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A batting helmet extension may have spared Kolten Wong a trip to the DL

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Cardinals’ second baseman Kolten Wong survived a scary moment on Saturday night when a 97 MPH fastball came hurtling at his face. The pitch, lobbed by the Reds’ Luis Castillo, caught Wong on the mouth guard extension of his batting helmet and sent it flying behind the plate.

Shaken, Wong fell to the ground following the hit by pitch, but was quickly able to get to his feet and walk around the infield before taking first base. Were it not for the unique design of his batting helmet, however, he believes he would have lost a few teeth — or worse — to the pitch.

“Right where the ear and the protector connects, it hit me right there,” the infielder told reporters following the Cardinals’ 4-1 win. “If I don’t have that, I’m spitting out teeth.”

That’s certainly been the fate for other major leaguers during similarly brutal hits, including the Mariners’ Mitch Haniger and Diamondbacks’ Chris Iannetta. Facial fractures, concussions and varying contusions are all possibilities when a ball comes at your face at a high speed, and Wong explained that he decided to don a more protective helmet in Spring Training after watching other players sustain serious head injuries.

At least on Saturday, his precautionary efforts paid off. The added mouth guard isn’t a perfect solution for fending off wayward pitches, nor is it anywhere close to being implemented on a league-wide level. Perhaps, just as Robbie Ray‘s recent concussion inspired several pitchers to adopt protective cap inserts, Wong’s near-miss will serve as a timely reminder that some of the serious damage incurred by a hit by pitch can be avoided (or, at the very least, scaled back) in the future.

Report: Padres acquire Tommy Pham from Rays

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Kevin Acee of the San Diego Union-Tribune reports that the Padres have acquired outfielder Tommy Pham from the Rays in exchange for outfielder Hunter Renfroe and Single-A middle infielder Xavier Edwards. The Padres are also expected to receive an as yet unknown prospect from the Rays.

Pham, 31, is entering his second year of arbitration eligibility and is projected to earn $8.6 million for the 2020 season. This past season with the Rays, Pham was valued at 3.7 Wins Above Replacement according to Baseball Reference, playing solid defense while batting .273/.369/.450 with 21 home runs, 68 RBI, 77 runs scored, and 25 stolen bases over 654 plate appearances.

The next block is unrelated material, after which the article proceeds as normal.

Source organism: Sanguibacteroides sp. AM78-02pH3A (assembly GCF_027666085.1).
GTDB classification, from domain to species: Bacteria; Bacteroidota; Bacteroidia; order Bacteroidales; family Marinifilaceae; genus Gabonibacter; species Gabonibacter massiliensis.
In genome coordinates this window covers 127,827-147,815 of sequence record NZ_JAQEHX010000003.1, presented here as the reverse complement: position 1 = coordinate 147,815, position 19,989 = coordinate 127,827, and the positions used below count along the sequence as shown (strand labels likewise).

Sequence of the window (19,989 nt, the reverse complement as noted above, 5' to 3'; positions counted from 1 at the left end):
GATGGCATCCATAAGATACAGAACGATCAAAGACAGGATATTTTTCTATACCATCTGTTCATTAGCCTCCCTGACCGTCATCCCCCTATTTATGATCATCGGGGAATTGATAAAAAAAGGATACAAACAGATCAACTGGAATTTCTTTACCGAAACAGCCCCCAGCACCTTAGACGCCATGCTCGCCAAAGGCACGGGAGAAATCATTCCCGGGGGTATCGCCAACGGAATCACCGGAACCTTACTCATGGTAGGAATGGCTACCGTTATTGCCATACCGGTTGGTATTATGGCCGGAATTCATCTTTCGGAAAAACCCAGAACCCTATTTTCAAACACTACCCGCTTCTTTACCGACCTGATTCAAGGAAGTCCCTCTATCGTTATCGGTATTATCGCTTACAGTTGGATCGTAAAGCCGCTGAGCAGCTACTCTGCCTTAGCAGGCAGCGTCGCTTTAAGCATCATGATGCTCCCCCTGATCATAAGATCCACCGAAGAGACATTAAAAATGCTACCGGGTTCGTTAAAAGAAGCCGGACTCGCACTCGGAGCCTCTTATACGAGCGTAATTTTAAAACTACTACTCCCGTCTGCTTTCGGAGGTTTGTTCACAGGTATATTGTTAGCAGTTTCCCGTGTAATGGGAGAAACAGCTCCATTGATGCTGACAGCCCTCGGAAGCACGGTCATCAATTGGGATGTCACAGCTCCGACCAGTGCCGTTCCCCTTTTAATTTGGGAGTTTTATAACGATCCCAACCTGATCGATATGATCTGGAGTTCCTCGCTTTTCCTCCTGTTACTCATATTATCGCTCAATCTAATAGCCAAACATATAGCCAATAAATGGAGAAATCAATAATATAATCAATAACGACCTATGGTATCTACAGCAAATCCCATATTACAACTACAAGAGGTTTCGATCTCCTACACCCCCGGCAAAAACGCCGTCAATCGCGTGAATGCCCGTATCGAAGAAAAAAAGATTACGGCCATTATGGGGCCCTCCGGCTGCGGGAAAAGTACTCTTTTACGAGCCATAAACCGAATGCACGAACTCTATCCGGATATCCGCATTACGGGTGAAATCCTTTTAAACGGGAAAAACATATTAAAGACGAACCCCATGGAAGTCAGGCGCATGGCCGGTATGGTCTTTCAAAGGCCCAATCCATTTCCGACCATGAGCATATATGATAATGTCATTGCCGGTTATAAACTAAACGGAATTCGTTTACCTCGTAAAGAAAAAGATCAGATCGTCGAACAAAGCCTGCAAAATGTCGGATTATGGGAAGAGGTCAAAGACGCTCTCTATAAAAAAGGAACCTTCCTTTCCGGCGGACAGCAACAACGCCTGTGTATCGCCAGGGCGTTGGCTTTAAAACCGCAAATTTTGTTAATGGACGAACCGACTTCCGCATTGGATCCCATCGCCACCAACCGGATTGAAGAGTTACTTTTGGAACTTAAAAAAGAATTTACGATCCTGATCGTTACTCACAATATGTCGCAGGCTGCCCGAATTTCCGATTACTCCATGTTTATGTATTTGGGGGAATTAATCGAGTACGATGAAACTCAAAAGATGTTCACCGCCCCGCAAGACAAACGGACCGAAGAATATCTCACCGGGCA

Renfroe, 27, is entering his first year of arbitration eligibility as a Super Two player. MLB Trade Rumors projects him to earn a $3.4 million salary in 2020. He’s coming off of a campaign in which he set a career-high in home runs with 33 while batting .216/.289/.489 with 64 RBI and 64 runs scored across 494 trips to the plate.

Edwards, 20, was selected by the Padres in the first round (38th overall) of the 2018 draft and was ranked as the No. 5 prospect in the organization, per MLB Pipeline. He spent 2019 between Single-A Fort Wayne and High-A Lake Elsinor, batting a combined .322/.375/.396 with 27 extra-base hits, 43 RBI, 76 runs scored, and 34 stolen bases in 561 PA.

The Padres needed to upgrade the offense in the outfield as the club ranked in the bottom-third of the league with an aggregate .740 OPS from all three outfield spots. The club sent Franmil Reyes, who put up an .849 OPS for the Padres over the first four months of 2019, to the Indians at the trade deadline. Wil Myers put up a slightly below average .739 OPS and Manuel Margot posted a light .691 OPS.

It will be interesting to see if the Rays can level up Renfroe. He certainly hits for power but he will need to work on his on-base skills if he is going to help this trade pan out well for the Rays. Edwards will help as well, as he is rated No. 72 overall among prospects across the league, according to MLB Pipeline. Along with the talent acquired in the trade, the Rays save a bit of money swapping Pham for Renfroe.

Update: The Padres will receive minor league middle infielder Jake Cronenworth, Dennis Lin of The Athletic reports.